Clara Gambill spent the month of July at an archeological dig site at Antiochia ad Cragum near Gazipasa in south-central Turkey as part of a 13-member archeology team.
Gambill, the daughter of Chuck and Natalie Gambill, graduated from La Grande High School in 2016 and is currently a junior at St. Olaf College of Northfield, Minnesota, working toward a double major in archeology and history.
Gambill said she has loved American history as long as she could remember, and during the summer of her junior year at LHS joined a friend and traveled to see the Pompeii ruins in Italy. After that experience, her interest switched to ancient history.
This summer, she took her ancient history passion to new depths when she received a scholarship to join St. Olaf College Professor Timothy Howe’s archeology team on the southern coast of Turkey.
“The professor who took us goes there every summer to dig,” she said.
The site where Gambill was digging is an ancient Hellenistic city on Mount Cragus overlooking the Mediterranean coast in the region of Cilicia in Anatolia. The city was founded in 170 B.C. Today, the site is encompassed in the village of Guneykov of the district of Gazipasa in the Antalya Province in Turkey.
The ruins of the city will be the excavation project for archeologists and students for the next 10 years, she said, and it includes a watchtower, public baths, a temple with a baptistry, a bishop’s house, a necropolis, a bouleuterion and a theater, among other structures.
“There was a team of anthropologists there who were going through all the bones from the necropolis,” Gambill said.
Artifacts unearthed at the site have revealed cultures of Hellenistic, Roman, Armenian, Byzantine and Medieval periods. Gambill was digging a site active in the Byzantine period (330-1453 A.D.) or what Gambill described as the early Christian period.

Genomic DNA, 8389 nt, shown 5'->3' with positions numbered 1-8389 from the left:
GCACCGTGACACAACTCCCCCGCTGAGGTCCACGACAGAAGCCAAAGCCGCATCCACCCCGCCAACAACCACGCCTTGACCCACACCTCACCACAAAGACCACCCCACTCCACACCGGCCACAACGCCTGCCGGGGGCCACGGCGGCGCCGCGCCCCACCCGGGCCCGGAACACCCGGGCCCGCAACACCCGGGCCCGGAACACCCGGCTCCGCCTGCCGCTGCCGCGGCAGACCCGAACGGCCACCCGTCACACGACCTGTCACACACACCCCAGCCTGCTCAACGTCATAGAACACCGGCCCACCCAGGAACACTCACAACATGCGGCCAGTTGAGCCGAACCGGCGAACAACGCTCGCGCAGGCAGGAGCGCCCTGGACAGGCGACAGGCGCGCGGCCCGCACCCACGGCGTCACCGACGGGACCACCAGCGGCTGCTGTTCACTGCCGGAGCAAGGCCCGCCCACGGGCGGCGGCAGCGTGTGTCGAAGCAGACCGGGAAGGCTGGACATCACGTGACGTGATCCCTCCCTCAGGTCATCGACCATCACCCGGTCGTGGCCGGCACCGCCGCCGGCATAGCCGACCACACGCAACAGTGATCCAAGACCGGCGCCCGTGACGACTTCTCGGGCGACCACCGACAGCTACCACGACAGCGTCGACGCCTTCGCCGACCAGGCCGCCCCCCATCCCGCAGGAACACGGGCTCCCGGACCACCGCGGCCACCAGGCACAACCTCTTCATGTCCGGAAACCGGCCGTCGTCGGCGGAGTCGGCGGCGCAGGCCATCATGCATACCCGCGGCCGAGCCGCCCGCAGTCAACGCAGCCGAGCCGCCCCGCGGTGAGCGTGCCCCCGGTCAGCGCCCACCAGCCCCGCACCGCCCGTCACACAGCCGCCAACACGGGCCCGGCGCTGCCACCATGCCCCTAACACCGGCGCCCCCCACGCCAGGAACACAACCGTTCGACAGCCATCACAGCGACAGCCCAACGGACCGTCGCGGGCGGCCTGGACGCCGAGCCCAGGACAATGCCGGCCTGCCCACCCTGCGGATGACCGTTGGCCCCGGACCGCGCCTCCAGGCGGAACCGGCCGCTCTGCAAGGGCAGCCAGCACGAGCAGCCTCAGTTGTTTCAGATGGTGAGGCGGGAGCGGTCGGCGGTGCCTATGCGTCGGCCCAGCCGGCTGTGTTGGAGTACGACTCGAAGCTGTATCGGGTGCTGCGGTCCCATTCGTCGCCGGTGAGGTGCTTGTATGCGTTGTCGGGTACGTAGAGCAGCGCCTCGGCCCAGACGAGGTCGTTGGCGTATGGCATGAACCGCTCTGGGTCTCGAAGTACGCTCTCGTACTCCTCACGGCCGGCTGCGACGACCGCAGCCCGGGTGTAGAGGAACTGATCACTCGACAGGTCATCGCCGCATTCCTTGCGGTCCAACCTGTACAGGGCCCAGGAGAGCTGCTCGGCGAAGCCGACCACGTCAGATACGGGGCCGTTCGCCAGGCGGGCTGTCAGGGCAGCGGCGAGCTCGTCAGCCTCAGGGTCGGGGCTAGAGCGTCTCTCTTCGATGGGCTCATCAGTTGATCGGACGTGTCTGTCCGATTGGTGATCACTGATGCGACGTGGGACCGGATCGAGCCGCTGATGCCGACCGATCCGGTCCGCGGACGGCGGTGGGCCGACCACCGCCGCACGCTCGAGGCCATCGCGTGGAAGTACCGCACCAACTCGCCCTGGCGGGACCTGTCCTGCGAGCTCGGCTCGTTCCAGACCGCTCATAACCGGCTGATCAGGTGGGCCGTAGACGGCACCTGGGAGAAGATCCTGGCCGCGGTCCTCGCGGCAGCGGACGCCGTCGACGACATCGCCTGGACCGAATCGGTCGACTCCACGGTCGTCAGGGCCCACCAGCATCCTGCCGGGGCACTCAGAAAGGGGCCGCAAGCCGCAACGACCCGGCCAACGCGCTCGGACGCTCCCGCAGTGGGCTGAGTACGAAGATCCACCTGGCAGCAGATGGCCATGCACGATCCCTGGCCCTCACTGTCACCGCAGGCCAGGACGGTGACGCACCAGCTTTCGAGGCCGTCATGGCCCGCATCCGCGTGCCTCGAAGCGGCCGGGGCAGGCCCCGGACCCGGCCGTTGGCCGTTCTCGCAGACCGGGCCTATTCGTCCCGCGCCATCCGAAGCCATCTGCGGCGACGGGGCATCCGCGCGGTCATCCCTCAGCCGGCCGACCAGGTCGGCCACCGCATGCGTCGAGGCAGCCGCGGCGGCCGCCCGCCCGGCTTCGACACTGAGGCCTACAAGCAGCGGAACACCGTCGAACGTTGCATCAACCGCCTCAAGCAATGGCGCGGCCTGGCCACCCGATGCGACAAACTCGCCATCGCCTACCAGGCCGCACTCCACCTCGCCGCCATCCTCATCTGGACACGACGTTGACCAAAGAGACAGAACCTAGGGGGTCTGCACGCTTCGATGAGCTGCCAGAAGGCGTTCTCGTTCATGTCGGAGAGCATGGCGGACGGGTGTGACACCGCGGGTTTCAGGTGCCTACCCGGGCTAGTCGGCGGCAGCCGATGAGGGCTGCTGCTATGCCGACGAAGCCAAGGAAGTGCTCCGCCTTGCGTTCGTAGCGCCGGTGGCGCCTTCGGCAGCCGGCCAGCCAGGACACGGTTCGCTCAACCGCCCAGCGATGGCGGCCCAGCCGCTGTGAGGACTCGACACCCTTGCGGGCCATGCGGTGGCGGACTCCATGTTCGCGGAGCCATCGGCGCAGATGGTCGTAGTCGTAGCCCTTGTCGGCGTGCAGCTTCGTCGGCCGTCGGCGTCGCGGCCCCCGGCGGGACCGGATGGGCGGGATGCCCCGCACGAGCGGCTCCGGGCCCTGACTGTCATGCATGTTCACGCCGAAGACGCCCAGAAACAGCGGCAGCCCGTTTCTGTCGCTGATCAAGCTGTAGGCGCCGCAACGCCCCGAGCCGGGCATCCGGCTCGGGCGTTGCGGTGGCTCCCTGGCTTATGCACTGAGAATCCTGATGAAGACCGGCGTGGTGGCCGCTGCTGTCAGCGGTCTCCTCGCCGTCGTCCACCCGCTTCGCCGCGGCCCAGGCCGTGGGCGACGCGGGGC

“We were doing a Byzantine work on top of an ancient Roman city,” Gambill said. “Pirates were very active in the
Roman Republic in the area, too. Their ships sometimes were in a cove nearby where they could hide and then come out and attack other ships.”
Every Friday during leisure time, Gambill and the other students in her team swam in that same cove.
“It’s very beautiful (there),” she said. “The water is so pretty, sort of aqua (colored), and it gets darker the deeper it goes out. Our team was working right on the cliff edge, so we looked at a beach every day. It was so hot and we would just stare at it.”
In the Byzantine watchtower where Gambill was excavating, pottery was discovered, which helps to date the building. Every day, Gambill and the other students washed the pottery pieces with a brush and made drawings of them. In a nearby depot building on site, Turkish students in the restoration team put the pottery pieces back together and the pieces were analyzed by a woman who would date and identify the pottery.
See more in Wednesday's edition of The Observer.